Brazil’s government is moving closer to getting emergency financial support via credit guarantees to small-, medium- and micro-sized businesses, Economy Ministry officials said on Tuesday.
Productivity and Competition Secretary Carlos da Costa said credit will be available “soon”, while Deputy Economy Minister Marcelo Guaranys said the government is in talks with Congress over fine-tuning the executive decree on a credit scheme covering workers’ salaries to spur a greater take up.
Da Costa said the Treasury will pump 15.9 billion reais ($3 billion) into a credit guarantee fund, which will be managed by Banco do Brasil and support up to 85% of the loans taken by participating companies.
Much of the liquidity and loan guarantees offered up by the central bank in recent weeks has been taken by large companies, justifying these steps to help smaller firms navigate the crisis, he said.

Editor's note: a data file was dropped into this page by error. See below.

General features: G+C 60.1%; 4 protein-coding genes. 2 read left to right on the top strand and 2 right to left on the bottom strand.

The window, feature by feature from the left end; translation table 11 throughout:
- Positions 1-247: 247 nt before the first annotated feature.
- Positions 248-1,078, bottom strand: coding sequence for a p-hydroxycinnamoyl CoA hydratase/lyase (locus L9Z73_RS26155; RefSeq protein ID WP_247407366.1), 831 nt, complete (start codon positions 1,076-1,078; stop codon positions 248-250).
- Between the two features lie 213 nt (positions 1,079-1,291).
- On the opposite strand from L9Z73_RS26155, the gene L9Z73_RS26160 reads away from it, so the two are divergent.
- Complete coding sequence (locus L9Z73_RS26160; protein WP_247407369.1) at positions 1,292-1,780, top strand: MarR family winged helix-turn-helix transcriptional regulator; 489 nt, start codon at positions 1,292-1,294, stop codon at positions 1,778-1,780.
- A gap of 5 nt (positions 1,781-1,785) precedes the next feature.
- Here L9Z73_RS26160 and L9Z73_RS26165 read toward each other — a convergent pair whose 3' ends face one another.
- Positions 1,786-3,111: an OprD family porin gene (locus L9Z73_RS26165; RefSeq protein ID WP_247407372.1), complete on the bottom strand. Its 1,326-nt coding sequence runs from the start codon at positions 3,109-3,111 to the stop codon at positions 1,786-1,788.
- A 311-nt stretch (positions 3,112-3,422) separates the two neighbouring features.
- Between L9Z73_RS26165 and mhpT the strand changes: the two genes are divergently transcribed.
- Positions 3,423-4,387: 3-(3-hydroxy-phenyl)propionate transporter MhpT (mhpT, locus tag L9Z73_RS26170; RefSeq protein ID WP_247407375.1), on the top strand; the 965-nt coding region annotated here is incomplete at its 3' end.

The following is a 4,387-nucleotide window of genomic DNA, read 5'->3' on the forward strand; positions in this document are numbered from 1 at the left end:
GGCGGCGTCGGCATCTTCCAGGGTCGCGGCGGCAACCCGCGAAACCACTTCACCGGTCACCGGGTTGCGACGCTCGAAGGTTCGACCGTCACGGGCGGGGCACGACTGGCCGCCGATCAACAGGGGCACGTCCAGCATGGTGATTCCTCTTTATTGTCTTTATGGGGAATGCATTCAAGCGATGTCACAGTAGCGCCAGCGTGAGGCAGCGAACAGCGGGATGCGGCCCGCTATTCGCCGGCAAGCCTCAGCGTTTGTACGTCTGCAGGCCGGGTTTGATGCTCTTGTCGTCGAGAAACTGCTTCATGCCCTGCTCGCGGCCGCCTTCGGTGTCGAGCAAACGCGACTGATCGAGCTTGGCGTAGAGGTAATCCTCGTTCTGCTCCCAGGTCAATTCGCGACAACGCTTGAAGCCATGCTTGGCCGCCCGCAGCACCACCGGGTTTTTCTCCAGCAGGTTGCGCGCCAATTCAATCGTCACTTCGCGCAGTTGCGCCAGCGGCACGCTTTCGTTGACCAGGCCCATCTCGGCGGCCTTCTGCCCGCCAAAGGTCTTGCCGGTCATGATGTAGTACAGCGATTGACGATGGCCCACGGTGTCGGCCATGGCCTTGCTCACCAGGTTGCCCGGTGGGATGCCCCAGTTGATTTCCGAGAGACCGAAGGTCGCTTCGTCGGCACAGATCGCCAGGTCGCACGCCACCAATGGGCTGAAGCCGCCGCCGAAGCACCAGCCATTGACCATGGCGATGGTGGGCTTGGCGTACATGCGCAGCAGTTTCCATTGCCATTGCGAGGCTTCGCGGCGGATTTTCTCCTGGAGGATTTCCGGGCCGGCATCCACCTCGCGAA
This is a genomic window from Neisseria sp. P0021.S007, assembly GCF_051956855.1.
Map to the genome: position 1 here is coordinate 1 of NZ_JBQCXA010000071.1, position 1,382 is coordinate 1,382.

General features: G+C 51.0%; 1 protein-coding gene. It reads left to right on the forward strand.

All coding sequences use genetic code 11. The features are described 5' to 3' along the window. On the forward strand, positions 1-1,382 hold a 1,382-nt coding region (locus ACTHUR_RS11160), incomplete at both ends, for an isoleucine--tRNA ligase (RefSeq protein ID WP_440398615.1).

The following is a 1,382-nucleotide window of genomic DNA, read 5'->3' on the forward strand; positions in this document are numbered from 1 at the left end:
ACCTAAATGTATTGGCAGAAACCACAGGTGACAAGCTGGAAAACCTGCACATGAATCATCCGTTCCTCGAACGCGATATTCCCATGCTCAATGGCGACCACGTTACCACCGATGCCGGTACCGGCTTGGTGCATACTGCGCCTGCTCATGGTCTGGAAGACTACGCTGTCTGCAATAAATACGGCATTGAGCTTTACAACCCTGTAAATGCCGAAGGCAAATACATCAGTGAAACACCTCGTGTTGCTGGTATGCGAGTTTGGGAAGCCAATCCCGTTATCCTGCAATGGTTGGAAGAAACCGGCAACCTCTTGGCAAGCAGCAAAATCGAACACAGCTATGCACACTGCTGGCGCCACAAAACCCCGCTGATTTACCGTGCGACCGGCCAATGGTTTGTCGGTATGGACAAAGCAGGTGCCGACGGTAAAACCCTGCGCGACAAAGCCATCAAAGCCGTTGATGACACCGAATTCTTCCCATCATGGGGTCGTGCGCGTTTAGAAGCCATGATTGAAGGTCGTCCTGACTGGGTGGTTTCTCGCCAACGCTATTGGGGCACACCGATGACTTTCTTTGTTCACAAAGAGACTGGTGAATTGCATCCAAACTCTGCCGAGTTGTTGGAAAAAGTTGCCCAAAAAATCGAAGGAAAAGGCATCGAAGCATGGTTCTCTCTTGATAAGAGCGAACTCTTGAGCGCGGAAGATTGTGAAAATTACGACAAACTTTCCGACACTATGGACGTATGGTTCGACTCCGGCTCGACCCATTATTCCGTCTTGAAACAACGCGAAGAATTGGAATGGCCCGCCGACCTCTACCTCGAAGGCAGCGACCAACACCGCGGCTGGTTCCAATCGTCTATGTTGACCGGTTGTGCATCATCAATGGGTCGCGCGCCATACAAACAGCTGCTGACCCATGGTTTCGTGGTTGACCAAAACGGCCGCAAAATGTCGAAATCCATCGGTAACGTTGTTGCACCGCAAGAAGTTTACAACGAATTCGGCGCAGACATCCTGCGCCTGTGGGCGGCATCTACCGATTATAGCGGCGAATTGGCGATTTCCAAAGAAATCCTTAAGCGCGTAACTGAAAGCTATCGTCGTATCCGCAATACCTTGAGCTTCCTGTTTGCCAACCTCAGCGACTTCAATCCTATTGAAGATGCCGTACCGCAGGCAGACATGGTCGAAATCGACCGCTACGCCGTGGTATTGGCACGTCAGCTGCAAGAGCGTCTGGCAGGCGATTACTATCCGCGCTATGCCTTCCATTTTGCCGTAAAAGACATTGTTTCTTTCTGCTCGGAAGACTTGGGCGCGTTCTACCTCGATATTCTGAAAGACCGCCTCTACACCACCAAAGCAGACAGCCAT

Speaking separately in an online event hosted by consultancy KPMG, Guaranys said that the take-up among small firms for the government’s credit scheme to cover payroll has been low, so talks are underway with Congress on how to remedy that.
Central bank president Roberto Campos Neto said last week there will be tweaks made to the program, which has not had the “reach” he and his colleagues had expected.
Officials have said that companies are reluctant to take the credit because they would then be bound not to fire workers for a while. Given the current economic uncertainty and scale of the looming downturn, few are willing to make such assurances.